• John||

    No one hates women more than the abortion movement.

  • Eduard van Haalen||

    And the interesting thing is that she didn't actually abort the baby whose fate was the ostensible focus of the *Roe* decision. But she did go to work in an abortion clinic, where some prolifers moved in next door and persuaded her to switch sides.

  • Eduard van Haalen||

    And in view of comments yesterday that nobody paid attention to her until she switched to the prolife side, here is a description of her celebrity status back when she was a choicer:

    "Holly Hunter would win an Emmy for playing McCorvey (renamed “Ellen Russell”) in Roe vs. Wade, an NBC television movie that aired the following month. [Attorney Gloria] Allred took McCorvey on as a client and introduced her around. “Her name,” wrote Knight-Ridder reporter Sue Reilly, “was on the lips of people like Cybill Shepherd, Gloria Steinem, Jesse Jackson, Marlo Thomas, Glenn Close, Jane Fonda and about 500,000 others amassed in support of Roe v. Wade.”

    "Accompanied by Allred, McCorvey flew to Los Angeles for a brunch at the restaurant Baci with a roomful of pro-choice activists, including Leonard Nimoy and Valerie Harper, who paid $100 a plate to attend."

    http://www.vanityfair.com/cult.....e-abortion

  • robc||

    Approximately half of all abortions result in the death of a woman.

  • The Immaculate Trouser||

    A little more than half, actually -- your chance of getting aborted if you're a girl is slightly higher than if you're a boy, and there are of course some complications inherent in any medical procedure which may result in the death of the prospective mother, as well.

  • ||

    Plus, there is no such thing as bad choices where an oppressed wombyn is concerned. Only when she goes over to the Dark side do her bad choices when she was pro-abortion suddenly take on moral significance.

    That's really all you need to know about the left right there: lefty women are incapable of making choices be definition. Non-lefty women can make choices, but since they're non-lefty they invariably make the wrong ones. Remind me, who's oppressing women?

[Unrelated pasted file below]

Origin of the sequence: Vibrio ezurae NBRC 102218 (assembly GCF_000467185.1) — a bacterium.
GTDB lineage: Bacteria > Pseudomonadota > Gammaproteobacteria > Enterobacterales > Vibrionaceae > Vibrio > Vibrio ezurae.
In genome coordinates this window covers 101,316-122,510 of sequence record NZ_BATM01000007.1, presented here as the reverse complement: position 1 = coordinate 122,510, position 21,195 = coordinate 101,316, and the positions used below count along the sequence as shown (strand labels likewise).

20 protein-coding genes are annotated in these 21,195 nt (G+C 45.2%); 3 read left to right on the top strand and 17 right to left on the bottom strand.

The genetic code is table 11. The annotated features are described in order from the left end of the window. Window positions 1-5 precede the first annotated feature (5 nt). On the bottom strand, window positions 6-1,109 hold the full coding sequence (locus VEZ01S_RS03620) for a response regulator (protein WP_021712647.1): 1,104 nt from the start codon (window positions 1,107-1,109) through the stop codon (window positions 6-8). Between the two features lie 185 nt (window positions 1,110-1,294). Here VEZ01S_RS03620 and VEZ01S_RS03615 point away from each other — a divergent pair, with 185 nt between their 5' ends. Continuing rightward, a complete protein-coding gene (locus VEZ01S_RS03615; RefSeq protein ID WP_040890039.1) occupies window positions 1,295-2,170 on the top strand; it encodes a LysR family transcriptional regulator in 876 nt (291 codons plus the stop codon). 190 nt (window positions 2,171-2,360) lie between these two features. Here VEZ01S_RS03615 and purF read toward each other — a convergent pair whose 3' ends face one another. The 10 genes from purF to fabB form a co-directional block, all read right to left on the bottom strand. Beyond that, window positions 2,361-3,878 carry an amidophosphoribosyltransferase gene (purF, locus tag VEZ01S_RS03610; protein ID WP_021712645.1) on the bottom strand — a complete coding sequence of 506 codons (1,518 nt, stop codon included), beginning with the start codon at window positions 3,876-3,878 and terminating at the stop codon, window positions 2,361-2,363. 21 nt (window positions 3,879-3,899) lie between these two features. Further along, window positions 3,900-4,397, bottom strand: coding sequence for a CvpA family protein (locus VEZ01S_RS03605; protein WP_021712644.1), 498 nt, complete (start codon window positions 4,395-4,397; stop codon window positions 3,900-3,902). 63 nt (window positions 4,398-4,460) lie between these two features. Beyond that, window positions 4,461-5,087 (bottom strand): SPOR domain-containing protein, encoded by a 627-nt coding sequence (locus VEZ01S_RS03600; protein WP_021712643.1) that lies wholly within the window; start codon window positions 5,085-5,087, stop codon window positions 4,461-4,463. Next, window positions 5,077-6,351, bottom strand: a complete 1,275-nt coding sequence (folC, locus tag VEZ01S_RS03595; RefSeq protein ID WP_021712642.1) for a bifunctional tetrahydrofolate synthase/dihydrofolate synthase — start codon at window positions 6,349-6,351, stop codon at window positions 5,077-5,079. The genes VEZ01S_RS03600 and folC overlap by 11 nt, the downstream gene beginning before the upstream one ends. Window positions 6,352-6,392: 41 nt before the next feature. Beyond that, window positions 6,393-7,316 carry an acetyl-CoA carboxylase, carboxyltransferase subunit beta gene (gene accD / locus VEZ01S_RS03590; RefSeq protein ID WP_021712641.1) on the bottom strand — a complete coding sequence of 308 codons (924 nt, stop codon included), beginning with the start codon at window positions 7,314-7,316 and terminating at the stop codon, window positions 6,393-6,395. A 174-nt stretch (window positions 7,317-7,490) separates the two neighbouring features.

• Irish||

    That's not at all what that conversation was about. No one was arguing that she was dumb for switching from being pro-choice to pro-life, people were arguing that she seems to switch her opinion with such frequency that she probably hasn't thought that position through, regardless of where she currently stands.

    Don't lie about what other people were arguing.

  • Eduard van Haalen||

    Spare me - I'm primarily targeting the jezebel fembots and the linked *Vanity Fair* article - linked in the earlier thread. The "unreliability of someone who keeps changing their mind" meme is amusing, but not relevant to the fact that the choicers built up McCorvey and then tried to throw her down the memory hole when she switched sides.

    She only switched views on the abortion issue *once.* Religiously, she went to evangelical Protestantism and then to Catholicism, which seemed to provoke amused commentary in the earlier thread - is not the central matter I was focusing on, but by the standards of, say, Orestes Brownson, she's not very changeable at all:

    http://en.wikipedia.org/wiki/Orestes_Brownson

  • The Immaculate Trouser||

    Thanks, Eduard -- that was the point I was trying to make when I provided the link. I have no idea how messed up McCorvey currently is, and it wouldn't shock me to find that she's still not on the up-and-up -- I also don't really care. It's pretty gross to see feminists who supported her secular beautification turn on a dime to slut-shame -- it's not too different from the hypocrisy which compels feminists to pretend that Bill Clinton is a great guy and devoted feminist when his personal life is filled with the sort of stuff that feminists supposedly declaim.